+1

 

It'd be nice if Broncos didn't go down the same path as Water Turd.

 

We won't even go into the local prosecutor's dragging of his feet in the case and the pointed implications of racism by him in the Feds going after Vick.

 

And of course, this has nothing to do with race. It's about culture. But you'll never hear that argument because the race card holds too much power. And sadly, many of the morans who were dancing in the streets when O.J. was acquitted will be blindly sticking by Vick, regardless of the evidence against him.

Edited by Bill Swerski

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I'm really disappointed in ESPN's coverage of the Vick fiasco. Talk about sniffing jock straps. That about covers it. The fact that they continue to say that he shouldn't be suspended is alarming.

By and large, ESPN is the creature of major league sports, a puppet that says what it thinks it's masters want to hear. As a critically functioning entity, it ceased to exist years ago.

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A prosecutor will generall attempt to gain an indictment on the least amount of evidence as possible....that way they have a real strong case when it comes to the plea bargain game. That being said, Grand Jury testimony is sealed and secretive simply because damn near anything is admissable...even stuff a trial judge may throw out. And there is still one wrinkle that is interesting. Vick had to be offered the opportunity to go in front of the Grand Jury and state his case ....however....if he would have done that he would have been open to the prosecutor being able to question him with much looser rules regarding objections from defense counsel. The fact he chose not to go isn't necessarily a guilt proving act....but it means his attorney felt it wasn't in his best interest. So you have that scenario as well.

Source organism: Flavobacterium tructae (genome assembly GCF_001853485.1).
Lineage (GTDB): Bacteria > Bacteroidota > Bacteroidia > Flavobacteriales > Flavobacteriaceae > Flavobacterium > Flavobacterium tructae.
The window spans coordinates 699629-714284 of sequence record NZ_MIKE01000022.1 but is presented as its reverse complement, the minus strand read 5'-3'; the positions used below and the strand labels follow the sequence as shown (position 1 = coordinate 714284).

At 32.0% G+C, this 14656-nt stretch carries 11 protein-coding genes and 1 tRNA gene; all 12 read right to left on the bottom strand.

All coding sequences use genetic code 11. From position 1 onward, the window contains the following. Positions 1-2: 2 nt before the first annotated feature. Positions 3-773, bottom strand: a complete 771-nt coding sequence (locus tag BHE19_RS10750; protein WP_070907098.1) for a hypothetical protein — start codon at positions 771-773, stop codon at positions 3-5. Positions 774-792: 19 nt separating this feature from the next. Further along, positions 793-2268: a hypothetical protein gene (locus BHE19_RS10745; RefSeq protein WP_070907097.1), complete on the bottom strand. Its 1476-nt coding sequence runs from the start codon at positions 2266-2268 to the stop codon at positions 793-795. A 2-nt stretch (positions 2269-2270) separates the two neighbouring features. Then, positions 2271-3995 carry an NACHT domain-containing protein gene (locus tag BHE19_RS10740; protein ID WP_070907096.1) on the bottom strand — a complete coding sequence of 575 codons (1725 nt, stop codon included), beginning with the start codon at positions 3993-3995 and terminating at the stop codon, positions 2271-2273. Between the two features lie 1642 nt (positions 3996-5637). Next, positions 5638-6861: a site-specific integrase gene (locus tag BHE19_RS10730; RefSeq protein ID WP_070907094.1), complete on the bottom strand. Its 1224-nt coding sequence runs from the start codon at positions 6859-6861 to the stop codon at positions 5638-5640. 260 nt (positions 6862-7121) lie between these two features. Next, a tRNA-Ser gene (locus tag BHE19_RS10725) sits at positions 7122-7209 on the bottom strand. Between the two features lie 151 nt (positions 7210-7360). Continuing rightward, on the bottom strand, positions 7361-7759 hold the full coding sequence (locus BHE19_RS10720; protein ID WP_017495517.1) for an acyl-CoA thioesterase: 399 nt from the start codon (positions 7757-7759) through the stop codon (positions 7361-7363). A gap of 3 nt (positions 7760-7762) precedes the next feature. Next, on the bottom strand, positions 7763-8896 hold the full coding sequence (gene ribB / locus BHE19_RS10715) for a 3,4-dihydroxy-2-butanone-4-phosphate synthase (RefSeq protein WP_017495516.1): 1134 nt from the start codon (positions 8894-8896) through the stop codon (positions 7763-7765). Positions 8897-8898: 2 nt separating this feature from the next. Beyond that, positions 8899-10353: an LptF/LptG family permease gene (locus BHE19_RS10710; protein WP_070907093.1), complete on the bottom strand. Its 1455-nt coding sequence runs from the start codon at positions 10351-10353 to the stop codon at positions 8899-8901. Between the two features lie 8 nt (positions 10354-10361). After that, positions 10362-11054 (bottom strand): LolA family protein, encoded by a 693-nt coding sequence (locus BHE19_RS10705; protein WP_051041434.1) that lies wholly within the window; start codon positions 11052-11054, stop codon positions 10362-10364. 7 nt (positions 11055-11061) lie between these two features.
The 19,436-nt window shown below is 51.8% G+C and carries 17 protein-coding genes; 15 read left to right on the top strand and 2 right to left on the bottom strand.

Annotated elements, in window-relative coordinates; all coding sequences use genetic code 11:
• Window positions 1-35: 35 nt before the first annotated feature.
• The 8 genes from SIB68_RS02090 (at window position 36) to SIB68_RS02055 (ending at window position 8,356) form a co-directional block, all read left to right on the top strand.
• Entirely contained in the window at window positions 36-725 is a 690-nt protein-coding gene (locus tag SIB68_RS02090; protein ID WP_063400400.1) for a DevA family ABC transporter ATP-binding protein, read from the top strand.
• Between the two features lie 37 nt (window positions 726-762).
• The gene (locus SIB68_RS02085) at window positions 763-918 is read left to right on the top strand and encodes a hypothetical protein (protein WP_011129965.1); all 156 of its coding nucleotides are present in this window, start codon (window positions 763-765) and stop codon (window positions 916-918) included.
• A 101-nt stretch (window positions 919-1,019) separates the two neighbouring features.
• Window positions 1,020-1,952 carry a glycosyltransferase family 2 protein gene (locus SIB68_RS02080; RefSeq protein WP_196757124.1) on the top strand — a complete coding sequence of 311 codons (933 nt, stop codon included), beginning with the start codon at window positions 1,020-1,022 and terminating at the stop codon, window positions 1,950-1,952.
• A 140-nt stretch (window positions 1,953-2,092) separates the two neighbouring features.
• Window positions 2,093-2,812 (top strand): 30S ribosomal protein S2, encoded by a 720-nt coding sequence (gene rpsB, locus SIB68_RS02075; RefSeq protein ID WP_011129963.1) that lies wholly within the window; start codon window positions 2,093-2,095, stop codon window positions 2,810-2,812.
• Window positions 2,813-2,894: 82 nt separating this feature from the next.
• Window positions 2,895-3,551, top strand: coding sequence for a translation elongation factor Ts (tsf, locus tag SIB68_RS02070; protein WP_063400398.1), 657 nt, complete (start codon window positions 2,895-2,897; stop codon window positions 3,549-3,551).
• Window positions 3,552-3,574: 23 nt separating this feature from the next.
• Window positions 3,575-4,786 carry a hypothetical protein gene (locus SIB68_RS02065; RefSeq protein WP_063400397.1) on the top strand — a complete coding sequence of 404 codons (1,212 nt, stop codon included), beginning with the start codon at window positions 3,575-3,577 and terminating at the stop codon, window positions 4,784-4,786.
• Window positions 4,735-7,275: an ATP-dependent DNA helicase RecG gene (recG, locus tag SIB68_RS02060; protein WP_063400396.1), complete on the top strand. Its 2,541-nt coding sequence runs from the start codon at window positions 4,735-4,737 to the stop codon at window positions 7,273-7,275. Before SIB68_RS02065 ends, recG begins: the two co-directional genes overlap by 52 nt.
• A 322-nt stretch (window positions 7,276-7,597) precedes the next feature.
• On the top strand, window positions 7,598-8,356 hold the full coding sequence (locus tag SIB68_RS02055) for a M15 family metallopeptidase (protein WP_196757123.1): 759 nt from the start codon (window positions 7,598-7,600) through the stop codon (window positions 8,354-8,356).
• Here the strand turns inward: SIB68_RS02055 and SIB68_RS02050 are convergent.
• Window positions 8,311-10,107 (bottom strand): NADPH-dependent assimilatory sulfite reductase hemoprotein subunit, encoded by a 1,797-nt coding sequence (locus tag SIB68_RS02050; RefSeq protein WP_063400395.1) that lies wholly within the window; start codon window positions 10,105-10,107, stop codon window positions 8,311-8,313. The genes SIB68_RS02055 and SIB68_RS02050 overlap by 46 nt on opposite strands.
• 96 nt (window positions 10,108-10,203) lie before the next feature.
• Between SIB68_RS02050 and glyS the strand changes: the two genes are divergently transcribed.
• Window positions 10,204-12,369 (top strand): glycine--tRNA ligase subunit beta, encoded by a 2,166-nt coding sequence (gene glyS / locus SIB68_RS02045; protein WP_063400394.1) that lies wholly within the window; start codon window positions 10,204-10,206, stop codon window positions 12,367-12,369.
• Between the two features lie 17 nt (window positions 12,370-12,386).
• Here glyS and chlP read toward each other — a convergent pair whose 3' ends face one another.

BTW, I am in no way an attorney.....I was pre-law and have a hankoring for following cases.

 

 

Not sure what you are saying here in the bolded part above....but the Feds are under no obligation to let Vick come in and testify in front of the Grand Jury. They don't even have to let him know what's going on.

 

You are correct on the part that just about anything is admissible though, as there won't be anyone in the room do defend the '"other side". Pretty much all the testimony will be what the prosecutors want the Jury to hear, there's no "defense" or rebuttal whatsoever in front of a Grand Jury. They hear what the prosecutors want them to hear and then are asked to come back with an indictment or no indictment.

 

I'm not a lawyer either, but I did serve on a Federal Grand Jury for a year, and I didn't stay at a Holiday Inn while doing so. :D

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I'm really disappointed in ESPN's coverage of the Vick fiasco. Talk about sniffing jock straps. That about covers it. The fact that they continue to say that he shouldn't be suspended is alarming.

 

I just heard on ESPN radio that the suspension is coming. Sorry no other details or exact info. But they said that Vick will be suspended.

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I just heard on ESPN radio that the suspension is coming. Sorry no other details or exact info. But they said that Vick will be suspended.

 

on ESPN's First Take, they read a statement from the commish's office saying that the legal process will take it's course before there is a response from the league. Maybe just blowing smoke up everyone's a$$ but, I think, unfortunately, Goodell will take a wait & see approach instead of just dropping the hammer on this POS Vick

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I just heard on ESPN radio that the suspension is coming. Sorry no other details or exact info. But they said that Vick will be suspended.

 

Mark Schlereth was on NFL Live yesterday saying that if Pacman Jones was suspended when he was never even charged, then Schlereth couldn't understand why Vick would not be suspended when he is under indictment.

 

But yes, some guys on ESPN were handling this with kid gloves. I think that they want to protect their investment in airing the NFL games and it's "most exciting" player.